Towards a water-wise world Annual report 2014

Water companies and complex area planning processes  

Exploring external positioning with serious game

8 December 2014BTO

C8_kwr-infographic-watercycle_governance-NL

On 8 December, the professionals of the Vitens water company, for the first time, play the serious game that KWR has developed to help them determine their external positioning in area planning processes. These processes require collaboration between different stakeholders and affected organisations, from the municipality and province, to agricultural organisations and water companies. The game helps the players explore the attitudes they could take in area planning processes, what roles they could play, and what these choices could mean for the course of the process.

The relationship between technological and societal aspects renders watercycle issues complex. KWR researches this relationship under the “Watercycle Governance” rubric. The central question is how the provision of drinking water and integrated water management take shape under the influence of the interplay between governments, knowledge institutions, market players, societal organisations and citizens.

Area planning processes

1 of the points of interest within Watercycle Governance is the interaction of stakeholders in area planning processes: the collaboration among different players in an area’s development. The research looks at how these collaboration processes function in practice and why. The goal is to advise (water) organisations on their strategic positioning and negotiating stance in these planning processes. How do the stakeholders jointly ensure that industry, habitation, nature, recreation and water abstraction don’t interfere with each other? Organisations can play different roles and take different positions within these processes. For instance, they ask themselves about the kind of collaboration that is most suitable for them, and whether this implies a broad or indeed a more narrow approach to the kind of complex issues that arise.

Extreme roles and analysis of the external environment

In 2014, within the water sector’s joint research programme (BTO) Tailored Research, KWR is studying
how Vitens can externally (re)position itself with regard to other stakeholders. The research draws on the insights produced by previous Tailored Research for WML and Brabant Water, in which 4 ideal-type roles are formulated – that is, roles open to the company in area planning processes, namely: ethnocentric actor, interactor, entrepreneur and opportunist. An analysis is also conducted of the external environment in which Vitens operates – today and into the near future – based on interviews with experts like Paul Schnabel, sociologist, Marleen van Rijswick, Professor of European and Dutch Water Law, and professionals from key stakeholder entities, such as municipalities, provinces, the State and a waterboard. This environment is characterised by the over-arching themes of intensification, decentralisation/deregulation, intertwining, marketing/liberalisation and individualisation.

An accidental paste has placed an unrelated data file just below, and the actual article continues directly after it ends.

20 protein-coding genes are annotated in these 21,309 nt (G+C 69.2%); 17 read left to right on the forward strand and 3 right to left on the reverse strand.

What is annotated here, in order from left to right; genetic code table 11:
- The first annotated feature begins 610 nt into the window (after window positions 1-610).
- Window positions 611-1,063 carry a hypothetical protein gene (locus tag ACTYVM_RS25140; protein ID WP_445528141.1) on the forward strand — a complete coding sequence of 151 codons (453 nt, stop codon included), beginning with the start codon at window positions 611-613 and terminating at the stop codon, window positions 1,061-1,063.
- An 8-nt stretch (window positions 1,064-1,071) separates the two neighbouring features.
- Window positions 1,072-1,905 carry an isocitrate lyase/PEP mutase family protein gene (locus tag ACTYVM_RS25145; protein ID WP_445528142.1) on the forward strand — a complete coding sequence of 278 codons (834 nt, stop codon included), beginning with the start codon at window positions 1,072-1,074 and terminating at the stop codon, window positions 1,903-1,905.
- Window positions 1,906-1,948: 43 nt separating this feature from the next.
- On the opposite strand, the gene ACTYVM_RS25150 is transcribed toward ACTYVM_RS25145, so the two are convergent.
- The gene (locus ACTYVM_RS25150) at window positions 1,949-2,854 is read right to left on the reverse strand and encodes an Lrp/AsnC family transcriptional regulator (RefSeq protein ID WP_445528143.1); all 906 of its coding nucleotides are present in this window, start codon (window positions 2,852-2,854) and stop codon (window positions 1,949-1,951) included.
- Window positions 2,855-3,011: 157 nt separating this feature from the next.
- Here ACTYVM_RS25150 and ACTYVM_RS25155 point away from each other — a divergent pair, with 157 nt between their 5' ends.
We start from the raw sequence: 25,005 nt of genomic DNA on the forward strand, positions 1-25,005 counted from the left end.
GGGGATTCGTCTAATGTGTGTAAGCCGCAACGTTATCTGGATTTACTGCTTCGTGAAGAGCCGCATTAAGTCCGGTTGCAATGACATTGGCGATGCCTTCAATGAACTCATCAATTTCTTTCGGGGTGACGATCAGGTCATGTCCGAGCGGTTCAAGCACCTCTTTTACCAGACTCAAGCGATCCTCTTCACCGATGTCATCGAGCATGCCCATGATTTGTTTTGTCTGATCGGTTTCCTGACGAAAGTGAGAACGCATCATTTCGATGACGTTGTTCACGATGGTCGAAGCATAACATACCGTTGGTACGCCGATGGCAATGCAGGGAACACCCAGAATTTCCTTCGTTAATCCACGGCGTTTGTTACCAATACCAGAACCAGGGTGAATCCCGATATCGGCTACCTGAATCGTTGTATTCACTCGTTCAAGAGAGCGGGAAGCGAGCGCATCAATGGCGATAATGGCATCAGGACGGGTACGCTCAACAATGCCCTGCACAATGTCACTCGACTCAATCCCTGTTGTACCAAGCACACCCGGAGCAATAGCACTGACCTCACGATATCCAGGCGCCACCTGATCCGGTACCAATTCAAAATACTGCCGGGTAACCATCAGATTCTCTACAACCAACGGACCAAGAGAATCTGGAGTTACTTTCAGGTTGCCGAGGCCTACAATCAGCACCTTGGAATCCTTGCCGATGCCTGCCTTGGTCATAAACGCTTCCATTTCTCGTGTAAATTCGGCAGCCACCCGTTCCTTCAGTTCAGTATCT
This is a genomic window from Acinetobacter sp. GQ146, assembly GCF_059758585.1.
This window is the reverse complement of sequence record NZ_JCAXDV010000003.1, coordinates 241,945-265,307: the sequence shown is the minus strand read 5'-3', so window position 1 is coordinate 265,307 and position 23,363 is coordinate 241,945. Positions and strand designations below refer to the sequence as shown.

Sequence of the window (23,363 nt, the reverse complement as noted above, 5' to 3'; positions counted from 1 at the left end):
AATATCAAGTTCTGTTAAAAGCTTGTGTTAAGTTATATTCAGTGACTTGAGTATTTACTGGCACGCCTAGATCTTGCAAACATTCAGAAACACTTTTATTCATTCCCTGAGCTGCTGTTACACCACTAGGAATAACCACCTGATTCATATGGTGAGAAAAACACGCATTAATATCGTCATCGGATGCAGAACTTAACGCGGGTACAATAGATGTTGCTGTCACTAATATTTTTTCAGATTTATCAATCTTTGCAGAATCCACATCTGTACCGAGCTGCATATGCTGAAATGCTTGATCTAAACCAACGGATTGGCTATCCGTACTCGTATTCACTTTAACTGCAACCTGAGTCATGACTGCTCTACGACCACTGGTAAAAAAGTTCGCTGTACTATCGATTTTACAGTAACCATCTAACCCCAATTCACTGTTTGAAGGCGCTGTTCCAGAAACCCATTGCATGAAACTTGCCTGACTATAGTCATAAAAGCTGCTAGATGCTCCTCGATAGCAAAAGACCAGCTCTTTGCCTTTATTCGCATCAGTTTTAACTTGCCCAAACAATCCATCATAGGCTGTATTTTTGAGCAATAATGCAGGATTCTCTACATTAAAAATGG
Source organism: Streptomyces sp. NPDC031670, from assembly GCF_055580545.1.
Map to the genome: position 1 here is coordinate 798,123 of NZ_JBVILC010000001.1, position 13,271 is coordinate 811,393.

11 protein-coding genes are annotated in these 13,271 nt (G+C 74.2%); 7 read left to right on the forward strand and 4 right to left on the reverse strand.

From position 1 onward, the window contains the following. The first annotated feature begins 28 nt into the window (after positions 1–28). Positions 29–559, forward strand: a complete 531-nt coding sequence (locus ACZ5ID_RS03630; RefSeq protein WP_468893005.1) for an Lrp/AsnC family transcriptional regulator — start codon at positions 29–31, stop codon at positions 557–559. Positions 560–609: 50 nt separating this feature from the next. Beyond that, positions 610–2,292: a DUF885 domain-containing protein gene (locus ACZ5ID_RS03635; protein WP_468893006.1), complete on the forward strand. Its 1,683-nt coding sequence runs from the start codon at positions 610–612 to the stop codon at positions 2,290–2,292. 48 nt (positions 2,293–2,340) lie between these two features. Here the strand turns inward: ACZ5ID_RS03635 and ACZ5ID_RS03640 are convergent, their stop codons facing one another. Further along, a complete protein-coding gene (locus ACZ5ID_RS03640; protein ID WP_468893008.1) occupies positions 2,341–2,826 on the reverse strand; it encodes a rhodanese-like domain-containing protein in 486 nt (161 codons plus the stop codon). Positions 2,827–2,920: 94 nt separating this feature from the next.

Vitens professionals play the serious game developed by KWR

Vitens professionals play the serious game developed by KWR

Serious game

The roles that the company could play and the themes that determine the external environment are brought together for Vitens in the form of a serious game – complete with a board, playing cards and dice. On 8 December, the Vitens professionals play the game for the first time. The experience gives them strategic support in determining the components of their company’s external positioning. The game challenges the players to reason from the perspective of the 4 “extreme” roles, even if they’re not the ones that come to them most naturally. Jan van Essen, Vitens environment manager, has this to say about the game session: “We played the game with 2 groups, both of which handle the same cases, which range from dealing with aquifer thermal energy storage systems in our area to the consequences of dropping the milk quotas. The groups chose different roles, but we weren’t playing in order to ‘solve’ these cases. The point was to study the possibilities and consequences of the different roles. The game stimulated fruitful discussions, during which it became clear that, as a company, you must keep your objectives firmly in mind, and choose the role that best serves these objectives and that you can effectively explain to your environment. Vitens profiles itself as a water authority; that means that we regularly opt for the proactive and inclusive approach.”

© 2017 KWR Watercycle Research Institute

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